They offer digitized research opportunities through websites and digital marketing, plus automated e-commerce functions for simpler purchases, all while maintaining that important level of human intimacy through field sales, or bricks and mortar facilities.
Imagine you are buying an enclosure and several electrical switches for an industrial facility. Because of online marketing you have seen that ABB switches are available from a distributor locally, you research them online using the distributor’s ecommerce website, but you hesitate to purchase them online because you need to be sure that the chosen solution is right for your specific application.
This is where you move from the online experience, back to traditional offline touchpoints, where you can call the distributor or arrange a virtual or face-to-face meeting to iron out your concerns and finalize the purchase.
Let’s evaluate this example. Could the customer have purchased the switches online? Yes. Would they have felt satisfied with their buying journey? Unlikely given the uncertainty surrounding the suitability of the product for their specific application.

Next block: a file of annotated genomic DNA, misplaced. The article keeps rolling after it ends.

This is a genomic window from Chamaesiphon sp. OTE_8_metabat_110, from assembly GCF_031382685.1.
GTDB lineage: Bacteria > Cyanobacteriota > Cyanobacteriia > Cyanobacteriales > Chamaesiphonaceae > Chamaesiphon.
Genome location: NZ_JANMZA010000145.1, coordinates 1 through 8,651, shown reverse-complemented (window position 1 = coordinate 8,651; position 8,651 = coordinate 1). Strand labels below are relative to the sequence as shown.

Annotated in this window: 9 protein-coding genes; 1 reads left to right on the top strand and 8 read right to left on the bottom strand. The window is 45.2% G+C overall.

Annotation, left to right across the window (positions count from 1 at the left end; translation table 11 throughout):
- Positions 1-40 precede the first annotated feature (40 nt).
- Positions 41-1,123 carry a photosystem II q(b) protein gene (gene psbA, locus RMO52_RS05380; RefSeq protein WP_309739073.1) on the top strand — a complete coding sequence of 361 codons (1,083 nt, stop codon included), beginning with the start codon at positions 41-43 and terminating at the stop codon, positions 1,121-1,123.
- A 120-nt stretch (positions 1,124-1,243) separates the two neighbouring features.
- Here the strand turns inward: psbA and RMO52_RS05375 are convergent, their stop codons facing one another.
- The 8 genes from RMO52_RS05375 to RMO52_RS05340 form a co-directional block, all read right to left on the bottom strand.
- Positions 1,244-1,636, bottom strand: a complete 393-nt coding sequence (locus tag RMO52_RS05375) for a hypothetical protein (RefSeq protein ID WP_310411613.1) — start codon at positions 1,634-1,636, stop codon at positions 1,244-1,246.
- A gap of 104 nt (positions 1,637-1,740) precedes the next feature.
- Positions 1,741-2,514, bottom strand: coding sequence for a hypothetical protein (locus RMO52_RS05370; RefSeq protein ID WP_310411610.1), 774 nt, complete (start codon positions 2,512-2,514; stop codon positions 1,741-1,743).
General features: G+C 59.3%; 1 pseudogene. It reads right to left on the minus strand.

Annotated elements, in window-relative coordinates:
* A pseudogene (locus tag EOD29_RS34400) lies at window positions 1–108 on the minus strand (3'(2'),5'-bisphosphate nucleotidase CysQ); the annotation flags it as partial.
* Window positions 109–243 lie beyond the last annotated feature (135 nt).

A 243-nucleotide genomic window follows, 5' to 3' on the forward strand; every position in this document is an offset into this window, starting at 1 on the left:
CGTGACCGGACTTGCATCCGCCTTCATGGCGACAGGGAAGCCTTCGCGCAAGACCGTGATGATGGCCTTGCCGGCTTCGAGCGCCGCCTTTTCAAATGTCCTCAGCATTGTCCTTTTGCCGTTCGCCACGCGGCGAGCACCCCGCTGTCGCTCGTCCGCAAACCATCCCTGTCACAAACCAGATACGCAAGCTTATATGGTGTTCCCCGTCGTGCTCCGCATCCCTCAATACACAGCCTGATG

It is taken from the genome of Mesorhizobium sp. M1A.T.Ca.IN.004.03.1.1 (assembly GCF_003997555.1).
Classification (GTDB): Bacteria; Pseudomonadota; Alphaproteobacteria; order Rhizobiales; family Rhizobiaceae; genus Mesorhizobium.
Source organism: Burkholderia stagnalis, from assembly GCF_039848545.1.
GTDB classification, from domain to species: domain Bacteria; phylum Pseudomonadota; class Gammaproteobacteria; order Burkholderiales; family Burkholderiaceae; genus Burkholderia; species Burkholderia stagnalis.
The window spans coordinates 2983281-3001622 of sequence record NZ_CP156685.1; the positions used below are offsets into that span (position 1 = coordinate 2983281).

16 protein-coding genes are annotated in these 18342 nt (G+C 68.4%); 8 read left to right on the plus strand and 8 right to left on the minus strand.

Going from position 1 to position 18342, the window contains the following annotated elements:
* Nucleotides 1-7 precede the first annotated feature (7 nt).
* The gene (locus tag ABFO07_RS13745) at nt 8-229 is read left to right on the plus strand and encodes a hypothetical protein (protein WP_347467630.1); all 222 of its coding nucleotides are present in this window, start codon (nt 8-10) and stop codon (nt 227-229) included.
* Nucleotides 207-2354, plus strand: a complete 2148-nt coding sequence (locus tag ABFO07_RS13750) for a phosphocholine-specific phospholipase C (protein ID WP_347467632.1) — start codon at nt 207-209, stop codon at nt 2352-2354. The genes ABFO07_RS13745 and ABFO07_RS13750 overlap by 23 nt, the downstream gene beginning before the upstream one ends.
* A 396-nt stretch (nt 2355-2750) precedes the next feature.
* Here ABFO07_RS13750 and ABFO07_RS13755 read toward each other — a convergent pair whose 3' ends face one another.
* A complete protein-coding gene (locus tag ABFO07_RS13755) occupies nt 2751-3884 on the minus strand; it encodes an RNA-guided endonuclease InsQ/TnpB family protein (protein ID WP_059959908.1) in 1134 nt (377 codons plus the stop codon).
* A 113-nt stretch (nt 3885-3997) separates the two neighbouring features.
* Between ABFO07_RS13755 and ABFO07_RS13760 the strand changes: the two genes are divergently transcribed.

The awareness marketing and research aspects of this buying journey were automated, but human input was required at the end to confirm the technicalities of the product. When the buying journey becomes human in this way, distributors can add real value to the sale. They can upsell the switches, enquire about the project in more detail, explore further products that may be useful and meet previously unmet requirements – these exchanges are far more successful person-to-person.
Post-pandemic analysis has revealed that those businesses that adopted an omnichannel approach during lockdown have weathered the economic recovery better than their single-channel competitors.
It can generate a 9.5% increase in annual revenue for companies with a strong omnichannel engagement3, and in our own experience to date, distributors using ABB’s omnichannel tools have reported constant double-digit growth since adopting these strategies.
The role of distributors and manufacturers
Distribution is a team sport. Distributors are investing heavily in optimizing their online customer buying experience, and manufacturers that are willing to support this process will reap the rewards.
ABB is a passionate believer in the omnichannel approach and understands that for our sector, and many others, distributors hold the key to success. This is why ABB has created a range of tools to support our distributors in achieving their digital transformations.
Our Distributors Online Acceleration Program contains a range of tools, solutions and approaches that allow ABB to grow its online presence at the same time as supporting its distributors to grow theirs – this increased joint exposure is of course mutually beneficial when it comes to securing sales through our distribution channels.
Having a toolkit like this has enabled ABB to position itself as a trusted partner and preferred supplier for many distributors seeking omnichannel support.
Source: ABB Conversations/ Website